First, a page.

Mutual funds are securities “for the rest of us” who cannot afford a diversified portfolio of stocks or bonds.
Mutual funds invest in a wide variety of stocks, bonds, or money market instruments (or a combination thereof), and enable small investors to achieve a level of diversification generally available only to large investors.
To illustrate, it would be prohibitively expensive to purchase even five shares of each of the stocks representing the S&P 500. On top of this, you would have to research which stocks actually comprise the S&P 500–or worse, research and select 500 fundamentally sound stocks on your own if you were not tracking a list. Adding insult to injury, you would also incur huge transaction costs: at $10 per trade, it would cost $5,000 to buy 500 different stocks.
On the other hand, the cost of five shares of a large, diversified mutual fund that invests in the 500 stocks of the S&P 500 would be far more attainable for the average investor, require far less research, and involve far lower transaction costs.
Thus, mutual funds allow investors to participate in the securities market with (a) diversification, (b) professional management, and (c) much lower transaction costs.
A mutual fund is not some invisible, intangible “account.” In many respects it is just like a regular corporation:
Mutual fund companies include Fidelity, T. Rowe Price, and Vanguard (each mutual fund offered under these brands is its own separate mutual fund investment company). Each of these brands offers a variety of funds that each have specific investment objectives.
Depending on the fund objectives, the funds may invest, in order of increasing aggressiveness, in money market securities, bonds, and equities (stocks).
Not surprisingly, mutual funds have proven to be an extremely popular investment vehicle. In 2003, mutual funds managed $7.4 trillion in assets, and approximately 22% of all publicly held stocks. Almost half of all U.S. households own mutual funds. (Source: Mutual Fund Fact Book 2003, Investment Company Institute.)
There are two types of mutual funds: open-end and closed-end. The vast, vast majority of mutual funds are “open-end” investment companies.
An open-end fund neither limits the number of investors nor the size of its assets. (As a practical matter, some open-end funds will in fact close to new investors if their assets become too large to manage).
This means an open-end fund issues as many shares as demanded by investors. Similarly, the fund will redeem shares from investors that wish to “cash out” and leave the fund. Open-end funds are sold and redeemed by the fund itself, and are not traded on a public stock exchange.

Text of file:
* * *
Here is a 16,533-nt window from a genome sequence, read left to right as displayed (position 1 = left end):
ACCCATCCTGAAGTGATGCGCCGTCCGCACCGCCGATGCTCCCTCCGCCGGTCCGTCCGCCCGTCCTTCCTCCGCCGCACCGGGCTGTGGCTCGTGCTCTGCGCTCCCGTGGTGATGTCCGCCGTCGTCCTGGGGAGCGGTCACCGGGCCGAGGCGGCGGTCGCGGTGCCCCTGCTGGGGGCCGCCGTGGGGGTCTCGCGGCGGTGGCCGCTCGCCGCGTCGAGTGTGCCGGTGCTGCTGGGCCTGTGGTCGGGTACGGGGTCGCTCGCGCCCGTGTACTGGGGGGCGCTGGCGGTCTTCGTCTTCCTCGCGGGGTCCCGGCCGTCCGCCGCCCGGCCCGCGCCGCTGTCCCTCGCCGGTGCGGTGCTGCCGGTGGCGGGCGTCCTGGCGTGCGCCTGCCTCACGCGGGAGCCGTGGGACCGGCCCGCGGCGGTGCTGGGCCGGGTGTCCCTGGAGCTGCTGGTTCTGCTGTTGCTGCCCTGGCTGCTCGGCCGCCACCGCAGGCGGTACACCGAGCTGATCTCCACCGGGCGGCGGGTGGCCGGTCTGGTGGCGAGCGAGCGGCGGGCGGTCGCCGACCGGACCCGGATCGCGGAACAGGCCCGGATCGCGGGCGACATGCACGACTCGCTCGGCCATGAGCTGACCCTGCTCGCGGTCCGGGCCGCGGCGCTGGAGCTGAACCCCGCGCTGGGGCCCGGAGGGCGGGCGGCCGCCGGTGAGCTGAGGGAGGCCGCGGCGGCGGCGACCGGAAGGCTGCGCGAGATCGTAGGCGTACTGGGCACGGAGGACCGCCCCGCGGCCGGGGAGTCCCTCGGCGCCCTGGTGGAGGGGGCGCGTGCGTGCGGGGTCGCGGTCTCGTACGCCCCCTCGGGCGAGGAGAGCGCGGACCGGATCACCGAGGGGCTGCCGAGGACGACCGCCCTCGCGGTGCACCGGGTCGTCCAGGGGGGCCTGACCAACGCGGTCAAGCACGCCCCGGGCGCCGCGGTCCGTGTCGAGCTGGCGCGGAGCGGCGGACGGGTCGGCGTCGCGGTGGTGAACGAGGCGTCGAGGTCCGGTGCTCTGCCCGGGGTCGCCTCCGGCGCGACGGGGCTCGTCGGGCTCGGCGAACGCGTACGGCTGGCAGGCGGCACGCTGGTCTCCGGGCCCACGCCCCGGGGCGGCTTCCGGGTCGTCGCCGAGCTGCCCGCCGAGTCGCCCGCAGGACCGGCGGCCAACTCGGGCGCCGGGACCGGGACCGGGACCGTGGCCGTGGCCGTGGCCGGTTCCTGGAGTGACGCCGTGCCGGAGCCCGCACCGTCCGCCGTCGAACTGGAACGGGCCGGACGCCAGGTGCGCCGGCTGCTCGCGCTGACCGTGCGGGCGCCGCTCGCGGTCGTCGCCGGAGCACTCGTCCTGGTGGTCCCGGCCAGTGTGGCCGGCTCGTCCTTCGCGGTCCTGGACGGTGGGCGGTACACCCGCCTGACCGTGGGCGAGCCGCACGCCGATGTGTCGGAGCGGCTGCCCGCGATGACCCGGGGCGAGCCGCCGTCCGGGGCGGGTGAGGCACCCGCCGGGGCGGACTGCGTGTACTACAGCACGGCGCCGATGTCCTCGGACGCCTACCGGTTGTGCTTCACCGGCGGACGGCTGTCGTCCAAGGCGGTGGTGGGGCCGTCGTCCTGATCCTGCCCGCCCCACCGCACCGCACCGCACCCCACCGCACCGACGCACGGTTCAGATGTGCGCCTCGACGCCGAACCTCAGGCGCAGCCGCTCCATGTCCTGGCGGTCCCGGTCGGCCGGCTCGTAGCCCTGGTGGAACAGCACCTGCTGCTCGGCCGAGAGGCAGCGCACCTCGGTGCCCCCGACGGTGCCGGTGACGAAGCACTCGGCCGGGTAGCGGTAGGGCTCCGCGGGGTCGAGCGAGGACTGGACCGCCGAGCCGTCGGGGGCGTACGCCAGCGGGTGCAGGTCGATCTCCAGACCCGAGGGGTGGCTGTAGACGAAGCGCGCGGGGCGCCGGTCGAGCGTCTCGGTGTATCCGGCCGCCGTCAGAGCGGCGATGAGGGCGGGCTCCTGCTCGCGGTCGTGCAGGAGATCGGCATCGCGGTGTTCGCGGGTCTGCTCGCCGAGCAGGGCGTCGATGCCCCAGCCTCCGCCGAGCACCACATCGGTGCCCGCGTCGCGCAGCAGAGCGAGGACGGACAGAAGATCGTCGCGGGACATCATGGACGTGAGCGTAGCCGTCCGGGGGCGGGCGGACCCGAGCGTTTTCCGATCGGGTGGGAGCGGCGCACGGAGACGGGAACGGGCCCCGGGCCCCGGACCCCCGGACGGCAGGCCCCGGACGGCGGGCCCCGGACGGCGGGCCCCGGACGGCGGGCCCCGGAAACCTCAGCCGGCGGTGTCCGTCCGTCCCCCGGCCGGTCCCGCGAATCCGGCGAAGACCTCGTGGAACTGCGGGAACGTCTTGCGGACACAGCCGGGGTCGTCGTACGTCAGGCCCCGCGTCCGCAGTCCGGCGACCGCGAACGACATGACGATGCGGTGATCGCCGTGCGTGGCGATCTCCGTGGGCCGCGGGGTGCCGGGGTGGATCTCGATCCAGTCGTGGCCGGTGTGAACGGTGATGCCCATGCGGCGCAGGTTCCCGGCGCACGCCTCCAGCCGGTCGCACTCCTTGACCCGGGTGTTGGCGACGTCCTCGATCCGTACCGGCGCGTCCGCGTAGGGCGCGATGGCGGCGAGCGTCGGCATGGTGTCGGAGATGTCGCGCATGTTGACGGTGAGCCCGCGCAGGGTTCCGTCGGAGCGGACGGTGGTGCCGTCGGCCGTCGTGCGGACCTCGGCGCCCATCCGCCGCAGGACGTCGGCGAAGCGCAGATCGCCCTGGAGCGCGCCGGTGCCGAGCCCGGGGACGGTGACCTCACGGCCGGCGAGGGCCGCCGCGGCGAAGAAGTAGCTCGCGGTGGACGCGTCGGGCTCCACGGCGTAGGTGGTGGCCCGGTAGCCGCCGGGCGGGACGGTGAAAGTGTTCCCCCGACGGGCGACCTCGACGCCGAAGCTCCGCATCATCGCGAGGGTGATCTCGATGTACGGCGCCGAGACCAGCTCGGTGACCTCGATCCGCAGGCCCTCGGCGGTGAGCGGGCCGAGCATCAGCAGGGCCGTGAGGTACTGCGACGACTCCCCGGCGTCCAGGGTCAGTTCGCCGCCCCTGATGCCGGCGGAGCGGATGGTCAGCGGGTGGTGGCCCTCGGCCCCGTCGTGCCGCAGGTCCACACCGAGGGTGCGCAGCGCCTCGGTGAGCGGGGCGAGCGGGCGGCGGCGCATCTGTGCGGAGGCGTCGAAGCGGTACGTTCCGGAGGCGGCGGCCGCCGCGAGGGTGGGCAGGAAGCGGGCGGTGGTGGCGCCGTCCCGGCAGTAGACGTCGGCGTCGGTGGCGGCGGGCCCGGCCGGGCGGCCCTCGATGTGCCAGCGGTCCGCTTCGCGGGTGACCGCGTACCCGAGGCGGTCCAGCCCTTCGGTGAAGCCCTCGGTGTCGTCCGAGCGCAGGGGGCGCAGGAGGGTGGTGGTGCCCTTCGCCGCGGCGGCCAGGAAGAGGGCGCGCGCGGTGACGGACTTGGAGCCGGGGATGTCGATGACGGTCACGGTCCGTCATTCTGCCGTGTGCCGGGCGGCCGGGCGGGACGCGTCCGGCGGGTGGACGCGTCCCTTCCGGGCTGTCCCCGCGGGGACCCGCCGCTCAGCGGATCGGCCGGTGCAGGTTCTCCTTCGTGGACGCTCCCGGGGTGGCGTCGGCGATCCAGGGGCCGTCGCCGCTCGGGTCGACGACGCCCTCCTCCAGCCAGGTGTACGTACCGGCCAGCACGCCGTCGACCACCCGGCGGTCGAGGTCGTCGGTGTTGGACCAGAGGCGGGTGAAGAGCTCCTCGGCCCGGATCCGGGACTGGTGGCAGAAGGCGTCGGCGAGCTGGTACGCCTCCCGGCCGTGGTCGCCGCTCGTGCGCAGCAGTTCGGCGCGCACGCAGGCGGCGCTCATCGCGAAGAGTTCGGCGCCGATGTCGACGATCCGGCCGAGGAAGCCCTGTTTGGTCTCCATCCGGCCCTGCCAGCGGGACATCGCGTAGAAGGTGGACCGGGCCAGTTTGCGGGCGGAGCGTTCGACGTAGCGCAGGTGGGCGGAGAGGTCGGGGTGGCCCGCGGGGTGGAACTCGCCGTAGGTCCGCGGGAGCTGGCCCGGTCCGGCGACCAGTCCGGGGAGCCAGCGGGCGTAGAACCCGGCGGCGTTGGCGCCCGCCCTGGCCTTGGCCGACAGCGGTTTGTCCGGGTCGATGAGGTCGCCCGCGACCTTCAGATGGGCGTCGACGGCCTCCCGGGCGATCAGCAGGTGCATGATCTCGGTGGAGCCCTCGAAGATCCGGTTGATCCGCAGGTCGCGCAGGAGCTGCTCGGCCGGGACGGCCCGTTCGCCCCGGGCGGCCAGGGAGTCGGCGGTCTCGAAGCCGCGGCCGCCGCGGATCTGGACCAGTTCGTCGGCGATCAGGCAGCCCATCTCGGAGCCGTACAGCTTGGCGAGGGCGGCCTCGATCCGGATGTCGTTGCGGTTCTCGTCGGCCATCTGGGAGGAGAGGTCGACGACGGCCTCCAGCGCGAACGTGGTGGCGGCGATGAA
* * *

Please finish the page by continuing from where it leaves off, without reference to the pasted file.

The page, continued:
In contrast, a “closed-end” fund will have an initial public offering (IPO) of its shares to raise capital for the fund manager to invest. After this IPO, the closed-end fund will not issue any more shares. Nor will the fund buy back shares from the investor who wishes to cash out. The only way to buy shares, or sell shares, would be on a stock exchange or over-the-counter market (e.g., NYSE, American Stock Exchange, etc.), using a broker.
Unlike stocks and closed-ends funds, both of which are traded on a stock exchange, the share price of an open-ended mutual fund will not turn on “market” supply and demand for the fund’s shares. Instead, the share price of an open-end fund will turn on the fund’s net asset value (NAV). As suggested by the name, NAV represents the total market value of the fund’s net investment assets, less liabilities. (Each individual share of the mutual fund, in turn, is roughly equal the NAV divided by the number of outstanding fund shares.) As such, the purchase and “buy back” price of an open-end fund is not subject to “market” supply and demand. The transaction cost will essentially be the load fee (if any).
The price of the shares of a closed-end fund are determined by market supply and demand. This barter process requires the services of a broker, and may entail higher transaction costs. Additionally, for reasons that are not clearly understood, the buy/sell price of a closed-end fund on a publicly traded market is somewhat “irrational” and may not be equal to the fund’s NAV. More often than not, the closed-end fund may sell at a 10% discount to its NAV. (While this means you would “give up” some value as the seller, it also means that the buyer “gains” some value.) On occasion, a closed-end fund may also sell at a premium to NAV.